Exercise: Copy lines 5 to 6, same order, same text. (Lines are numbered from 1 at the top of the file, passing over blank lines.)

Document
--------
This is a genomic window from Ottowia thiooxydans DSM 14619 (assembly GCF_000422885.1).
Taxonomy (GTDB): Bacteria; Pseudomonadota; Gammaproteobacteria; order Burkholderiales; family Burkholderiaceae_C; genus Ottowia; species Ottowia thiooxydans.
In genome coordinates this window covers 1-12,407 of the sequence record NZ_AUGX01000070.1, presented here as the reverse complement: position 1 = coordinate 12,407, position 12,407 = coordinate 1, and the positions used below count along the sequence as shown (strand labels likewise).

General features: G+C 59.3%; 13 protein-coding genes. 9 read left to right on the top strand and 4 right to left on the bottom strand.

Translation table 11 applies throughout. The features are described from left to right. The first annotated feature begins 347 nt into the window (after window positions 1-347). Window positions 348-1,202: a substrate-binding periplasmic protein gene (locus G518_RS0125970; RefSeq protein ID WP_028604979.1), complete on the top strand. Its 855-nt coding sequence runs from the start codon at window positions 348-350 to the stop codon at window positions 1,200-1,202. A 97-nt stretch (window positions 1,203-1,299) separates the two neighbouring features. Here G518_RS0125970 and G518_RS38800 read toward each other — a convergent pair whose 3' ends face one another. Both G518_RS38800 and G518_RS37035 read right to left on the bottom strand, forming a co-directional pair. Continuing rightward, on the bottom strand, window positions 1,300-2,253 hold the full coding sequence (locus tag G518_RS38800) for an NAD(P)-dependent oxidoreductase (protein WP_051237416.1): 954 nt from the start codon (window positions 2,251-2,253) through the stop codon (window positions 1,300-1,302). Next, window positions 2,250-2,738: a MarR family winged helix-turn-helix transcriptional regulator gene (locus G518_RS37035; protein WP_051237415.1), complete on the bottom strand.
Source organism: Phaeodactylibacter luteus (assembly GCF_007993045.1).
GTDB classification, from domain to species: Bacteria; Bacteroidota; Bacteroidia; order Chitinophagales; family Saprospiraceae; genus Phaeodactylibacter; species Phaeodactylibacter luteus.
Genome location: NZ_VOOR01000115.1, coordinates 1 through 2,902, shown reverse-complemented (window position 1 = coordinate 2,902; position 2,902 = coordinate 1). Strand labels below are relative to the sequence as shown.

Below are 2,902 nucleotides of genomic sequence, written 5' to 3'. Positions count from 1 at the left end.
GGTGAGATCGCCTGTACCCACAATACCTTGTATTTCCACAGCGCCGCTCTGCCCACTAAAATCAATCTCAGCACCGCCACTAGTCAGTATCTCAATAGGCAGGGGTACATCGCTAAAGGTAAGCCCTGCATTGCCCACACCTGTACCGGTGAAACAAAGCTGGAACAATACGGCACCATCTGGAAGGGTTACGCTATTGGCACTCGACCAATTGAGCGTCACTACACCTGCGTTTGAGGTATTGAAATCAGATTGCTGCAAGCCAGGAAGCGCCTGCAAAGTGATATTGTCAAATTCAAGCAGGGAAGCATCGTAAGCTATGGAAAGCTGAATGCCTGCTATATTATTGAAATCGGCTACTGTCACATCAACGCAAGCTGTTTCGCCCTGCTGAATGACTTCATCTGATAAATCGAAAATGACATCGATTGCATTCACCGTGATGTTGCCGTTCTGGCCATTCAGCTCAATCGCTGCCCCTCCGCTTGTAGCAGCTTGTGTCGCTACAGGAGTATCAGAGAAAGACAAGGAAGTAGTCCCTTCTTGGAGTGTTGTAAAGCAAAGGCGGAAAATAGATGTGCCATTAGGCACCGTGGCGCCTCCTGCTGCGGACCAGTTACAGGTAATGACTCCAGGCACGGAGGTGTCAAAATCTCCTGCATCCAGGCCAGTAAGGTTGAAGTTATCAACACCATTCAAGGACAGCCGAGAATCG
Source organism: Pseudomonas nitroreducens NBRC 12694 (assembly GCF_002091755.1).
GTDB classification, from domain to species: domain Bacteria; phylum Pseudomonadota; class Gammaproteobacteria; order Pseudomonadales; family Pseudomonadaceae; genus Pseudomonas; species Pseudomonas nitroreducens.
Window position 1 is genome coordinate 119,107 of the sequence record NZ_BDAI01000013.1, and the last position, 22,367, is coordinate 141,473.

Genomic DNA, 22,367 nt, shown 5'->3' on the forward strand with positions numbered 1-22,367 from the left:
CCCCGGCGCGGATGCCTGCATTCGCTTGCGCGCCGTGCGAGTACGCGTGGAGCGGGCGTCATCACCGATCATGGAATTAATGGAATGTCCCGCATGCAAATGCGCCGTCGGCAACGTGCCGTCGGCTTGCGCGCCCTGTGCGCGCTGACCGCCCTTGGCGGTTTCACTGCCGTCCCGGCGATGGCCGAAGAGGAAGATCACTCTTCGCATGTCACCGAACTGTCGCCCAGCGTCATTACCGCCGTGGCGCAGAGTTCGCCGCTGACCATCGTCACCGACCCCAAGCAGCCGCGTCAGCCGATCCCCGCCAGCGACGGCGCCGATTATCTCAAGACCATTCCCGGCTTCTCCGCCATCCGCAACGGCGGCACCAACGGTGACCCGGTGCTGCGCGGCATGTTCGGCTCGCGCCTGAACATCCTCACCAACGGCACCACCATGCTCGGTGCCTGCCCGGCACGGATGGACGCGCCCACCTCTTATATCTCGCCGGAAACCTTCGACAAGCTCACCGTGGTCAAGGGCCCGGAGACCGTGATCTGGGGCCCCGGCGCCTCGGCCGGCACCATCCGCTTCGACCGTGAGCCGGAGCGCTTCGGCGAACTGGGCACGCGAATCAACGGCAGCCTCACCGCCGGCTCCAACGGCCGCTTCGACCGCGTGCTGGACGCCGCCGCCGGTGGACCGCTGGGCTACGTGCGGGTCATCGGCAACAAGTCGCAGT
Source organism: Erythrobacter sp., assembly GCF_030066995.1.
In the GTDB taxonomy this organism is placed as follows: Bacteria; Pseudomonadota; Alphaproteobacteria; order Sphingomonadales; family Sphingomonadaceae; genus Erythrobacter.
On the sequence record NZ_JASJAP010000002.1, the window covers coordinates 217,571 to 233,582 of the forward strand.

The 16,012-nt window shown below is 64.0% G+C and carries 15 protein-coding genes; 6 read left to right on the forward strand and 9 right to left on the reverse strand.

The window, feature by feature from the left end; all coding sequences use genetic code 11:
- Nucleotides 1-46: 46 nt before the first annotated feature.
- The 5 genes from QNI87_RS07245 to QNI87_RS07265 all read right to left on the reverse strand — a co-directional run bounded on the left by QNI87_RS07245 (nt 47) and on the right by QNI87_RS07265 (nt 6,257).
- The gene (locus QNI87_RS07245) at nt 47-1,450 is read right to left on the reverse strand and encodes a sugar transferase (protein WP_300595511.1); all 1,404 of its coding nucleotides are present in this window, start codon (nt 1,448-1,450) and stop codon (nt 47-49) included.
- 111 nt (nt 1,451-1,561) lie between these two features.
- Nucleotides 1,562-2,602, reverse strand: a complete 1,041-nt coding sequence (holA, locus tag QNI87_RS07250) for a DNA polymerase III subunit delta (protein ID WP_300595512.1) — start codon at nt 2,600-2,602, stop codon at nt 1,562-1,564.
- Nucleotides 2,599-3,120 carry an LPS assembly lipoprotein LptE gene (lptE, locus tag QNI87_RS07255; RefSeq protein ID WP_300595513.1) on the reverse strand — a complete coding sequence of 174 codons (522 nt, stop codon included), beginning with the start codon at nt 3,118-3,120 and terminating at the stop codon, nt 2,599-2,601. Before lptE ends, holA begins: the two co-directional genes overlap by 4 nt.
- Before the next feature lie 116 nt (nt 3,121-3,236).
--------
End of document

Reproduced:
Translation table 11 applies throughout. The features are described from left to right. The first annotated feature begins 347 nt into the window (after window positions 1-347). Window positions 348-1,202: a substrate-binding periplasmic protein gene (locus G518_RS0125970; RefSeq protein ID WP_028604979.1), complete on the top strand. Its 855-nt coding sequence runs from the start codon at window positions 348-350 to the stop codon at window positions 1,200-1,202. A 97-nt stretch (window positions 1,203-1,299) separates the two neighbouring features. Here G518_RS0125970 and G518_RS38800 read toward each other — a convergent pair whose 3' ends face one another. Both G518_RS38800 and G518_RS37035 read right to left on the bottom strand, forming a co-directional pair. Continuing rightward, on the bottom strand, window positions 1,300-2,253 hold the full coding sequence (locus tag G518_RS38800) for an NAD(P)-dependent oxidoreductase (protein WP_051237416.1): 954 nt from the start codon (window positions 2,251-2,253) through the stop codon (window positions 1,300-1,302). Next, window positions 2,250-2,738: a MarR family winged helix-turn-helix transcriptional regulator gene (locus G518_RS37035; protein WP_051237415.1), complete on the bottom strand.
Source organism: Phaeodactylibacter luteus (assembly GCF_007993045.1).